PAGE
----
An unexpected irony of the marathon was that it made me want to run #ALLTHERACES pretty soon after the soreness went away, but after a few recovery weeks and a few back-to-training weeks, I didn’t feel ready to race. Especially a 5k, which is simultaneously too long and too short, I’m beginning to believe.
Then I reminded myself that this wasn’t a goal race, just an opportunity to get a feel for the distance and for my fitness level. Relax, perpetually high-strung runner lady.
The MLKDay 5K had some important advantages: walking distance from my house, late January timing, and drummers along the course. I recruited Jeff and my friend Sarah to join in on the fun.
Jeff and I made a little wager on the 5k. We set the spread at Jeff – 2:00, with the loser against the spread getting to pick up the tab for post-race treats.
We picked up our bibs at Park Tavern around 8:20 for an 8:45 start. Pick-up was really easy, well-organized, and WARM! Around 8:30, Sarah and I began warming up with some light jogging, dynamic stretches, and strides. Fun music was playing, and a lot of the race participants were dancing at the start area and having a great time.
8:45 came and went without any sign of the race starting. I’m all for people having a good time and celebrating a meaningful holiday for our nation and ESPECIALLY our city, but it’s hard to be patient when it’s 30something degrees outside.
Sarah and I were starting to get cold, so we tried to stay warm by jogging, stretching, and doing more strides. Because the race could line up at any minute, I didn’t feel like the warming up that we did was all that effective.
Eventually, we got the go-ahead to line up. I didn’t see a timing mat at the start, so I assumed that the finish times would be on gun time. My competitive side kicked in, and I moved to the front somewhat aggressively. I’ll be honest, I had some pent-up aggression from being annoyed at the late start.
The race started before I could get my Garmin to link up, so I was running blind. I don’t have any pace info, but I know I ran out of the start hard. TOO HARD.
The course is entirely within Piedmont Park, and it begins on a lawn with a short uphill at the end. The uphill was like a slap in the face to my overly fast early pacing ambitions. It was also covered in wet leaves, so it was a bit slippery.
After basically sprinting off the starting line and being humbled by this hill, I was ready to quit the race. I felt horrible! Jeff passed me shortly after the hill. Knowing that I couldn’t let him beat me by more than 2 minutes was my only motivation.
The course winds through the park, so there were no surprises because I run in the park regularly. I saw all the hills coming, knew when they would end, and was able to pace myself reasonably well as a result. After backing off the unsustainable pace I started with, I regained some strength. But I had no idea how far or fast I was running.
A cool feature of this race was the drumline on the race course. Drummers were situated at intervals along the course, so you were always running toward or away from a chorus of drums.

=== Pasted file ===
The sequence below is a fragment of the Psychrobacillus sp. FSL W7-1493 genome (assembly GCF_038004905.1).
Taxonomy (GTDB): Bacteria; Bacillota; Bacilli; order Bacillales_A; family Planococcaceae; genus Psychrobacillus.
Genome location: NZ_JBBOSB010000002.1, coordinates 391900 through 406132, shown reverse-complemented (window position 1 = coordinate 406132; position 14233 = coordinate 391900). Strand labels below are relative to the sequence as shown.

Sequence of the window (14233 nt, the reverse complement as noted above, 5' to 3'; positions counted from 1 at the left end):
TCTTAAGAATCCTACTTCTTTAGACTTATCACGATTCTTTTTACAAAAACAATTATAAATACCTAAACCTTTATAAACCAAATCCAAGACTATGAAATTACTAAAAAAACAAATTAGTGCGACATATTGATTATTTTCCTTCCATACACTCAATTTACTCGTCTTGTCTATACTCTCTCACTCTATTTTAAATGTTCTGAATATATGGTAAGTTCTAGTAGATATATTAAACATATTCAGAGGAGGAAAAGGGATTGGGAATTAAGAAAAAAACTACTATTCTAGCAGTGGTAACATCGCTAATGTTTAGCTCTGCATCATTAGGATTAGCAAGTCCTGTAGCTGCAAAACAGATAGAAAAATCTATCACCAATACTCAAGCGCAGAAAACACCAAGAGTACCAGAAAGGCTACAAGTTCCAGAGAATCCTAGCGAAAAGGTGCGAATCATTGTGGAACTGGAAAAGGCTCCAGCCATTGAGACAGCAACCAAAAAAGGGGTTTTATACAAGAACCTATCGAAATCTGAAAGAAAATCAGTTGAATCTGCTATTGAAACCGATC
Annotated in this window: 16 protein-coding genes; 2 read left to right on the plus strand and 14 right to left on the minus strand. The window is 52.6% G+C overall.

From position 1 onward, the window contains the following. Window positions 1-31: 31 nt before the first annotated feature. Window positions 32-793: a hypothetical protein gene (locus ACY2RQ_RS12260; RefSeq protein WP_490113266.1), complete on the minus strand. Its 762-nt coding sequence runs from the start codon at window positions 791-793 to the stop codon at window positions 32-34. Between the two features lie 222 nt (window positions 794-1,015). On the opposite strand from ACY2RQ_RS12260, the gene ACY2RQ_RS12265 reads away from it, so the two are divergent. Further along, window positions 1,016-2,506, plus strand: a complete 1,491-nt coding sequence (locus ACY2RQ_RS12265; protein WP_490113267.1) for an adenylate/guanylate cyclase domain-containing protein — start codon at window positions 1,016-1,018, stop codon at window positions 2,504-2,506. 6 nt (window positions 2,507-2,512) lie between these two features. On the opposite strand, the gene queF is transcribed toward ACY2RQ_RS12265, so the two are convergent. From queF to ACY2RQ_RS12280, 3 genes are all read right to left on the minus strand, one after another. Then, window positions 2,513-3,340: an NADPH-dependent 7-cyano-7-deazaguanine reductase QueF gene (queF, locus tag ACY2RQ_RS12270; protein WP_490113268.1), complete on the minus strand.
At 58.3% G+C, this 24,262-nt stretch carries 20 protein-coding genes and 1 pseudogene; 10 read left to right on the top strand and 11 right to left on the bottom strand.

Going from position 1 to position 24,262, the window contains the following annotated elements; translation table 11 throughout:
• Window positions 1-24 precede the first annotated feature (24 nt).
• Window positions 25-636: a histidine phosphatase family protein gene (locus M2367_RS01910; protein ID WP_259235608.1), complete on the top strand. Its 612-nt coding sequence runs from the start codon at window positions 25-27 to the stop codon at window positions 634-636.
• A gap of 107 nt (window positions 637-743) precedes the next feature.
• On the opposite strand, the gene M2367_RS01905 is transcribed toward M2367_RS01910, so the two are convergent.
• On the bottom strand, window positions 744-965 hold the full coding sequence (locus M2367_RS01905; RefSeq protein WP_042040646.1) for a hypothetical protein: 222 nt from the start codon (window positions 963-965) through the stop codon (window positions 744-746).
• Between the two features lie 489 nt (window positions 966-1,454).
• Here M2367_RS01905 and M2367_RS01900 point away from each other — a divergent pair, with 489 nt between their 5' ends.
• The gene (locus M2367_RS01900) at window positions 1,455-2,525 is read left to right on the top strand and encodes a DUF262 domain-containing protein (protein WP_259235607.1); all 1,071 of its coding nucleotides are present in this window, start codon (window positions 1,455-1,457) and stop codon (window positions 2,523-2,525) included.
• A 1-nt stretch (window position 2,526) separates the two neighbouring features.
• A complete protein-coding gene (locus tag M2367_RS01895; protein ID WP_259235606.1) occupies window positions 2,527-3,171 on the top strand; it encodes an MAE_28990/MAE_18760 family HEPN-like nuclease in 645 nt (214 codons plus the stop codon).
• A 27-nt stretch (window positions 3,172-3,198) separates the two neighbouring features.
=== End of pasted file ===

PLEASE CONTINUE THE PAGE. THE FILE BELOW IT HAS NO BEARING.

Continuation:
The end of the course is almost all flat or downhill, including one short, steep downhill on the grass back toward the start line.
I read the clock as I was crossing the finish, and I’m 99.9% sure I saw 25:21. Good enough for a PR given that I’ve only run one other 5k that I can remember.
I caught up with Jeff after the race and he said his Garmin time was 24:01. Of course, I was happy to unofficially cover the 2-minute spread.
Later, after enjoying that
absurdly large delicious Bloody Mary, we saw that the official times were different from what we expected. My official time came in at 24:52, and Jeff’s at 23:32. Maybe it’s a coincidence that our expected times were both exactly 29 seconds different from the official time, but I’m reluctant to fully trust the official 24:52, especially given the disorganization at the start and the fact that there wasn’t a starting timing mat.
At the time, I thought I’d be running more 5ks soon enough, so I’d probably get an idea of which time was correct based on later races. Unfortunately, I tweaked my left knee during the race and haven’t been able to run consistently over the past few weeks. I’m not sure yet when I’ll race another 5k.
Bottom Line: The drums give this race a fun vibe, and of course I love running in Piedmont Park. The race t-shirt is a nice color and really soft, so it gets two thumbs up. The organization of the race was actually quite good other than the late start, which was almost unforgivable given the cold conditions. The race offered free photos – always a nice feature. The race course spans a variety of surfaces – grass, gravel, pavement, and boardwalk. I think it’s a matter of individual preference whether you prefer a race with consistent surfaces. I wouldn’t call it a particularly fast 5k course. If you’re looking for a goal race or a PR, this probably isn’t the race for you. But if you’re looking to get outside in January in Atlanta and run a fun race, this race is worth considering.